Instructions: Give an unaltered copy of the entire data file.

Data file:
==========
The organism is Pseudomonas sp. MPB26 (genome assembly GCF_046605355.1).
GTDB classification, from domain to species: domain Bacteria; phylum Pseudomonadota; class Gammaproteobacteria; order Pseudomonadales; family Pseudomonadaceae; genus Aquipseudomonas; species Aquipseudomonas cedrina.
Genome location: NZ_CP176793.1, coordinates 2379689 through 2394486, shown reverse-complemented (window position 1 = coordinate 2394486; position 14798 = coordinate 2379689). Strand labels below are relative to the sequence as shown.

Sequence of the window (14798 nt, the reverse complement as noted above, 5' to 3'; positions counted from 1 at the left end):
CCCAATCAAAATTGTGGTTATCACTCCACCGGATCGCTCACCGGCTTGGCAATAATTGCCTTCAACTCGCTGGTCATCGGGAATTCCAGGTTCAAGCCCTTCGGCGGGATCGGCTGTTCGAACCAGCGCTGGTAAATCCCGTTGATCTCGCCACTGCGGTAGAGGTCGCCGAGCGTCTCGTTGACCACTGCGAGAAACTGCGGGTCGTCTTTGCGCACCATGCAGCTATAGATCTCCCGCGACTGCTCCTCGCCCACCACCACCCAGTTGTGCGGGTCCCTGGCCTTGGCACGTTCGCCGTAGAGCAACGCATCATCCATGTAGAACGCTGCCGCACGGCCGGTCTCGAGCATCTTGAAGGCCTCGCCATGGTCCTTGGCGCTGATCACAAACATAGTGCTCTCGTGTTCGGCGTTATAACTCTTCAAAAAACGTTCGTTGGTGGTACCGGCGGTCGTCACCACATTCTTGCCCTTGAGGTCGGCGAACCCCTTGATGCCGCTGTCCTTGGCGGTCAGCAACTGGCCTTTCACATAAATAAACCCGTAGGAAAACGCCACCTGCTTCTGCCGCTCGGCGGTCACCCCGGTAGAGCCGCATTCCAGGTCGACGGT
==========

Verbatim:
The organism is Pseudomonas sp. MPB26 (genome assembly GCF_046605355.1).
GTDB classification, from domain to species: domain Bacteria; phylum Pseudomonadota; class Gammaproteobacteria; order Pseudomonadales; family Pseudomonadaceae; genus Aquipseudomonas; species Aquipseudomonas cedrina.
Genome location: NZ_CP176793.1, coordinates 2379689 through 2394486, shown reverse-complemented (window position 1 = coordinate 2394486; position 14798 = coordinate 2379689). Strand labels below are relative to the sequence as shown.

Sequence of the window (14798 nt, the reverse complement as noted above, 5' to 3'; positions counted from 1 at the left end):
CCCAATCAAAATTGTGGTTATCACTCCACCGGATCGCTCACCGGCTTGGCAATAATTGCCTTCAACTCGCTGGTCATCGGGAATTCCAGGTTCAAGCCCTTCGGCGGGATCGGCTGTTCGAACCAGCGCTGGTAAATCCCGTTGATCTCGCCACTGCGGTAGAGGTCGCCGAGCGTCTCGTTGACCACTGCGAGAAACTGCGGGTCGTCTTTGCGCACCATGCAGCTATAGATCTCCCGCGACTGCTCCTCGCCCACCACCACCCAGTTGTGCGGGTCCCTGGCCTTGGCACGTTCGCCGTAGAGCAACGCATCATCCATGTAGAACGCTGCCGCACGGCCGGTCTCGAGCATCTTGAAGGCCTCGCCATGGTCCTTGGCGCTGATCACAAACATAGTGCTCTCGTGTTCGGCGTTATAACTCTTCAAAAAACGTTCGTTGGTGGTACCGGCGGTCGTCACCACATTCTTGCCCTTGAGGTCGGCGAACCCCTTGATGCCGCTGTCCTTGGCGGTCAGCAACTGGCCTTTCACATAAATAAACCCGTAGGAAAACGCCACCTGCTTCTGCCGCTCGGCGGTCACCCCGGTAGAGCCGCATTCCAGGTCGACGGT